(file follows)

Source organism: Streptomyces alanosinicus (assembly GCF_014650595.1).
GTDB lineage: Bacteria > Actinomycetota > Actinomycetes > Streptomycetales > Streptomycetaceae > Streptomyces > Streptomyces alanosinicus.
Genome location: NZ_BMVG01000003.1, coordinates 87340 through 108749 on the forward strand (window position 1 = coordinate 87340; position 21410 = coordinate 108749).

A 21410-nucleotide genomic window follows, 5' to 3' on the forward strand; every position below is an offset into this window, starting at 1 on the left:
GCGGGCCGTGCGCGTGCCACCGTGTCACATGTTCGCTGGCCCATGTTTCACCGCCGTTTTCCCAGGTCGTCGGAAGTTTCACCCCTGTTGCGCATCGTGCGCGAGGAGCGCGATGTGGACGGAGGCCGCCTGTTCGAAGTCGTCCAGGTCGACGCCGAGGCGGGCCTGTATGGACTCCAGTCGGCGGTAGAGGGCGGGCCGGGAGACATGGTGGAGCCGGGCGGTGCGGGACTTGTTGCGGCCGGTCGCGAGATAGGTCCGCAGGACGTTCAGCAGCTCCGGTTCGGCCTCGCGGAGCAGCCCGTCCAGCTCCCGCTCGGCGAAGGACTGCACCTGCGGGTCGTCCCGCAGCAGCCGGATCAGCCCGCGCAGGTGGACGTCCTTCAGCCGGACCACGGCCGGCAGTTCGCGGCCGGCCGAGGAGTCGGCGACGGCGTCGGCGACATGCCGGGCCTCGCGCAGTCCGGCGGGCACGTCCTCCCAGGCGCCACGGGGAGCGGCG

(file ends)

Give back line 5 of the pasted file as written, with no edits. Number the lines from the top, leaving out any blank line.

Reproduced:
GCGGGCCGTGCGCGTGCCACCGTGTCACATGTTCGCTGGCCCATGTTTCACCGCCGTTTTCCCAGGTCGTCGGAAGTTTCACCCCTGTTGCGCATCGTGCGCGAGGAGCGCGATGTGGACGGAGGCCGCCTGTTCGAAGTCGTCCAGGTCGACGCCGAGGCGGGCCTGTATGGACTCCAGTCGGCGGTAGAGGGCGGGCCGGGAGACATGGTGGAGCCGGGCGGTGCGGGACTTGTTGCGGCCGGTCGCGAGATAGGTCCGCAGGACGTTCAGCAGCTCCGGTTCGGCCTCGCGGAGCAGCCCGTCCAGCTCCCGCTCGGCGAAGGACTGCACCTGCGGGTCGTCCCGCAGCAGCCGGATCAGCCCGCGCAGGTGGACGTCCTTCAGCCGGACCACGGCCGGCAGTTCGCGGCCGGCCGAGGAGTCGGCGACGGCGTCGGCGACATGCCGGGCCTCGCGCAGTCCGGCGGGCACGTCCTCCCAGGCGCCACGGGGAGCGGCG